Every second planes are taking off worldwide. We pay a lot of attention to costs, destinations, boarding, and many many other things, but there’s one thing we don’t care about, and it applies to your boarding pass. Specifically, the kind of usability it should have?
Airlines have 90 years of boarding pass design under their belts but they’ve still managed to flub it.
Primarily designed to be filled in by hand…
…they’ve remained virtually unchanged with thermal printers:
…and successfully migrated to Passbook:
So What’s Wrong With Them?
- Ungrouped fields: time of departure and gate closing time are in two opposite corners
- Tiny text: good luck to old people checking it with bad lighting, not to mention while they’re on the go
- Wrong visual priorities: the most prominent elements are the airport codes. If you know anything about your flight without needing to look at your boarding pass, it’s your origin and destination. You’d probably like to know everything else: gate, seat, etc.
Current boarding passes have hideous usability. There is no grouping of data in them, as well as a lack of visual dominants, grids, space, and good typography. Their readability is poor, like crumpled punch cards.
Instead we should appeal to:
- Quantitative usability research: how long it takes (in seconds) to find necessary information on the ticket
- Percentage of mistakes: the ratio of latecomers to boarded passengers
- Downtime caused by long pick-ups
Our version of a boarding pass:
The idea is:
- All the right information
- At the right time
- Without any of the noise
Improvement 1. Grouping
We’ve stripped the color lines and here’s what we’ve got:
It didn’t look grouped at all; not in the way it’s meant to. Rather, we saw two groups:
It looks a little bit like this:
— Icons8 (@icons_8) June 6, 2016
So we started moving blocks before figuring out grouping horizontally is virtually impossible.
- On the one hand, you have to put the blocks close to each other
- On the other, they have variable lengths: names, cities, even dates can have very different lengths
We ended up with the grouping shown below:
Improvement 2. Icons
Icons are something we’ve been doing since 2002. We thought we could contribute here.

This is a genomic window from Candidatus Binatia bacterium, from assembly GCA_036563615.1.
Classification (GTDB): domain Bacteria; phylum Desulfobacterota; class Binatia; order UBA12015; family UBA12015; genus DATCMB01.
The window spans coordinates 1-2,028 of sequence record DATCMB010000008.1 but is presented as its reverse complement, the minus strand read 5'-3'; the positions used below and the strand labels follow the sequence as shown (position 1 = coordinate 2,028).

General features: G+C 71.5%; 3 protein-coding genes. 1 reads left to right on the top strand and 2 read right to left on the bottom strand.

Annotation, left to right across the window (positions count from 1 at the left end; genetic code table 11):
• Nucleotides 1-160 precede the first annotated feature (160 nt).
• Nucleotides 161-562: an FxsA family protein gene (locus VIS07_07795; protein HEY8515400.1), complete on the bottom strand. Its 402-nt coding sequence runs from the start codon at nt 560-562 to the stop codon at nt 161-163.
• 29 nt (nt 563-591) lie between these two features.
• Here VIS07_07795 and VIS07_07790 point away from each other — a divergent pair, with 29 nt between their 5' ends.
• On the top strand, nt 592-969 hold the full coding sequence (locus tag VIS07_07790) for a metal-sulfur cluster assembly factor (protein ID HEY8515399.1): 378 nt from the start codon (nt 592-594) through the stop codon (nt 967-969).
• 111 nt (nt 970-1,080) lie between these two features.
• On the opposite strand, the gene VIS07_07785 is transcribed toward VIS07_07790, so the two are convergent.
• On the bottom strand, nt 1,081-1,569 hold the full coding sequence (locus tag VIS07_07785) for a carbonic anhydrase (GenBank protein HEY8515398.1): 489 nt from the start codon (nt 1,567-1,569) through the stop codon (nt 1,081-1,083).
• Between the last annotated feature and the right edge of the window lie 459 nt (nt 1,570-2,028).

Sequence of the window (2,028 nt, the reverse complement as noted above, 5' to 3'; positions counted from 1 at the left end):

We didn’t like the “rear” icon: it’s not clear which half of the aircraft is highlighted. Also, we thought we could use more precision: in wide-body aircrafts, flight attendants have to direct each of the 400 passengers to one of the aisles.
We ended up with an arrow. We love arrows; we think they communicate something savage in us; something we’re designed for. The mental model of getting to the seat is the same as the mental model of attacking a mammoth.
We’ve moved everything unnecessary for the passenger to the header and footer:
With a redesign like this we could expect:
- Fewer passengers missing their flights
- Fewer flight delays due to missing passengers
- Fewer delays for removing baggage of missing passengers
- Less load on airport information desks
- Faster boarding: people know where to look for their seat numbers
Flight attendants don’t need to point to an aisle 400 times per flight. They would save their vocal cords if they didn’t need to repeat “This way please, to the back” or “Adelante, por favor.”
Some statistics: there are 500 million passengers per year in the United States alone. Saving just 10 seconds per passenger we save 159 years in the USA, every year. That’s two full human lives.
Two human lives per year!
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About the Author
Ivan Boyko is a founder of Icons8. He got his first job after drawing a banner with CTR of 43%. After years of creating icons, he specializes in rapid prototyping and backlog grooming.